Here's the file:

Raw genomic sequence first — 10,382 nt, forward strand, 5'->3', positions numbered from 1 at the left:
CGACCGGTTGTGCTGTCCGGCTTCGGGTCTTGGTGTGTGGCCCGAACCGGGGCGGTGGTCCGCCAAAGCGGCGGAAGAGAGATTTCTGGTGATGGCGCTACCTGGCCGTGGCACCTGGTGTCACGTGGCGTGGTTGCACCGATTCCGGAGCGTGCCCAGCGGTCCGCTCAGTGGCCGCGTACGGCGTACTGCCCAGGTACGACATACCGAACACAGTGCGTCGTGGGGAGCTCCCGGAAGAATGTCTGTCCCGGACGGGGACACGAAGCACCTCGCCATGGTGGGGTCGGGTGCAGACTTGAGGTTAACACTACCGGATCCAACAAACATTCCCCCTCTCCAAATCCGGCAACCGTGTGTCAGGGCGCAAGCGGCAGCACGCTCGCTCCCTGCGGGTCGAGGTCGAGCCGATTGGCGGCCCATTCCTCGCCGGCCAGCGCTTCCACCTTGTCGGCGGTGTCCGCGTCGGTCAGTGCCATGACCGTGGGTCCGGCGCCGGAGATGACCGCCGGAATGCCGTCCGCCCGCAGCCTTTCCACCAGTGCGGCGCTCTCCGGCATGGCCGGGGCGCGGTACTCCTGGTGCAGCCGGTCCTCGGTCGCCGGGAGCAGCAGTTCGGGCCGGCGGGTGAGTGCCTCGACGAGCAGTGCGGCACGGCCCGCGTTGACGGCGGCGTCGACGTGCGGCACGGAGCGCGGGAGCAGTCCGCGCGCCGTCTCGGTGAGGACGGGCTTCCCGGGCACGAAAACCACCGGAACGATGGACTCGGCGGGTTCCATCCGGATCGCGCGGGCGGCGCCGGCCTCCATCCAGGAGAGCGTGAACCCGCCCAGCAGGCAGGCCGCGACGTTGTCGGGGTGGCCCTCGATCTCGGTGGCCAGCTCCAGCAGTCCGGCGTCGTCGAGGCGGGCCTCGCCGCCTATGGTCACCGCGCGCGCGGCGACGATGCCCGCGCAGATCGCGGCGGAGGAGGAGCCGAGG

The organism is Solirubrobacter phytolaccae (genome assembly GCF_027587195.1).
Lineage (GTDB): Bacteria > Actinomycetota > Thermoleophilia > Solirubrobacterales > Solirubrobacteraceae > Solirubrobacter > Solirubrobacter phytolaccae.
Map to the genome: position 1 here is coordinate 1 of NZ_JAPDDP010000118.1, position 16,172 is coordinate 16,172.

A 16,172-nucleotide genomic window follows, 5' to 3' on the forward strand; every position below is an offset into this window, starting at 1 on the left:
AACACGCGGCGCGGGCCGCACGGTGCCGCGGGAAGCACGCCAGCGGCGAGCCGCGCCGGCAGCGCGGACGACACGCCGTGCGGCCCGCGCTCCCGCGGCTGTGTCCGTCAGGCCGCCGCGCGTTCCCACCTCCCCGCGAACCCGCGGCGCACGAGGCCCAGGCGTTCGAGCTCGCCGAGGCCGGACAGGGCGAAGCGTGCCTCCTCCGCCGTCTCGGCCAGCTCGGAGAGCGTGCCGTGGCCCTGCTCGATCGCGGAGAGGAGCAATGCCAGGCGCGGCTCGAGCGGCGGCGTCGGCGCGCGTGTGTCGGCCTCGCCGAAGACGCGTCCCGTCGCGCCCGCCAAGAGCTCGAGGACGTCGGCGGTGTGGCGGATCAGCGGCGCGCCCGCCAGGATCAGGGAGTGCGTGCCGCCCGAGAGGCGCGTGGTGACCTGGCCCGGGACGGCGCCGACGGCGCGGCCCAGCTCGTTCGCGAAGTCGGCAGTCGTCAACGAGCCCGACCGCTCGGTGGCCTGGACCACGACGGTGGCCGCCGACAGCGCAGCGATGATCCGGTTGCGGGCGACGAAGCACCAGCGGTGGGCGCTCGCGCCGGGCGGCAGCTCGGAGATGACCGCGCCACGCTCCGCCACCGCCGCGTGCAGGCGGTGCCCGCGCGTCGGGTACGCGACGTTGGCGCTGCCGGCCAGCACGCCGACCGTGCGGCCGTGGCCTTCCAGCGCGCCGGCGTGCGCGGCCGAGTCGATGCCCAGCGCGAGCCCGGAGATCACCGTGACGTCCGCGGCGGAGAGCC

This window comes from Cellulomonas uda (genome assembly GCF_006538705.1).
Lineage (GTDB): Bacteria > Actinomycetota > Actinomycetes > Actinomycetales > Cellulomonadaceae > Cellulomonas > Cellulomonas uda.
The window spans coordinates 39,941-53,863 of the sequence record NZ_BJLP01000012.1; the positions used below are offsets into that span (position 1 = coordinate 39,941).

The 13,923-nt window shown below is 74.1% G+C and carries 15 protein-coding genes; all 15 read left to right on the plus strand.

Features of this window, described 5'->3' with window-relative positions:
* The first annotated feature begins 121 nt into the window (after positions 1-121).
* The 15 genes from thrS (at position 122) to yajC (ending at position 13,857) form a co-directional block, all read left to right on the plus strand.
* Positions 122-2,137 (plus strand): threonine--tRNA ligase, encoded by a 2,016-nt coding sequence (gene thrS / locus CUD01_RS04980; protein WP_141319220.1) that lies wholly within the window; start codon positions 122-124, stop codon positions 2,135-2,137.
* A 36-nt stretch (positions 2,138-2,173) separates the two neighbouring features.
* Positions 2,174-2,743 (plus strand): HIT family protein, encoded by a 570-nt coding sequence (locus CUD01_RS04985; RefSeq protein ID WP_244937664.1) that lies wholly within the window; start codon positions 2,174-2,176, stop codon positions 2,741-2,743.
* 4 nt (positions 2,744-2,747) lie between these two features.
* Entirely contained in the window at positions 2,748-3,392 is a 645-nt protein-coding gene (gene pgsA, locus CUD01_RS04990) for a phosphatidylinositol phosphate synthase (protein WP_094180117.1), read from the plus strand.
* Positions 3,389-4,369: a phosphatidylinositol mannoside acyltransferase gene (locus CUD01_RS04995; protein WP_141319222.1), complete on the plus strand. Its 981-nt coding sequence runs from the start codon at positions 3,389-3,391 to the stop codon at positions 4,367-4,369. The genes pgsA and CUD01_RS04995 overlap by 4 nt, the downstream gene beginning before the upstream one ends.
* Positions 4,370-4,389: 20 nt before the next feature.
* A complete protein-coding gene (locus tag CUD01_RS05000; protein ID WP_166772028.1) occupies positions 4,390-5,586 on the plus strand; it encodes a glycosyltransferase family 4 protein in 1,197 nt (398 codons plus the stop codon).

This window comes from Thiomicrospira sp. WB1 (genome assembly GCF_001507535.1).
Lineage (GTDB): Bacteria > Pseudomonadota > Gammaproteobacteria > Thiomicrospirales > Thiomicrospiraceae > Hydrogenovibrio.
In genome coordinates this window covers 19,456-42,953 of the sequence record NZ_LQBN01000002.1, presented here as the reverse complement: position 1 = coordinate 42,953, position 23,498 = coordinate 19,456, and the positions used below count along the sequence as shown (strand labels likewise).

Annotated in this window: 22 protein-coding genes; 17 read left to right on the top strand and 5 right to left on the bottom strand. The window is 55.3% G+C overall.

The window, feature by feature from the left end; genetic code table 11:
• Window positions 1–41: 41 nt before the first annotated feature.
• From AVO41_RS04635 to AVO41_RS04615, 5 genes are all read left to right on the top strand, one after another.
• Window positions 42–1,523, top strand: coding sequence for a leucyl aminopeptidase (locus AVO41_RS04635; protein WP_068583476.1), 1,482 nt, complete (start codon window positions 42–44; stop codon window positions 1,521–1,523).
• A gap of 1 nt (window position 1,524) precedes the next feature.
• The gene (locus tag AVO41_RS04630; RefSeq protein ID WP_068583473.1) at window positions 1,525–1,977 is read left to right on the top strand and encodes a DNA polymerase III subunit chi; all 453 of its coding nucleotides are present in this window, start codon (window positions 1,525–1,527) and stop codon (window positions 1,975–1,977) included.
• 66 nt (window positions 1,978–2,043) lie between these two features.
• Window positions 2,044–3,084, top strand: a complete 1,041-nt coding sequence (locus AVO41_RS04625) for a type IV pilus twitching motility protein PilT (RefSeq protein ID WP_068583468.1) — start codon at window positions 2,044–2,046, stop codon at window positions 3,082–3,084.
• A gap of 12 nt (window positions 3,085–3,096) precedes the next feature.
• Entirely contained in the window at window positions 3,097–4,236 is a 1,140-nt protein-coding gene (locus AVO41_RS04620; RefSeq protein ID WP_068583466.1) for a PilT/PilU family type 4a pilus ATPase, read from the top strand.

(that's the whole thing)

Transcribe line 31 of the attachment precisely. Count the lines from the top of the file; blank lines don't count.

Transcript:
• A gap of 1 nt (window position 1,524) precedes the next feature.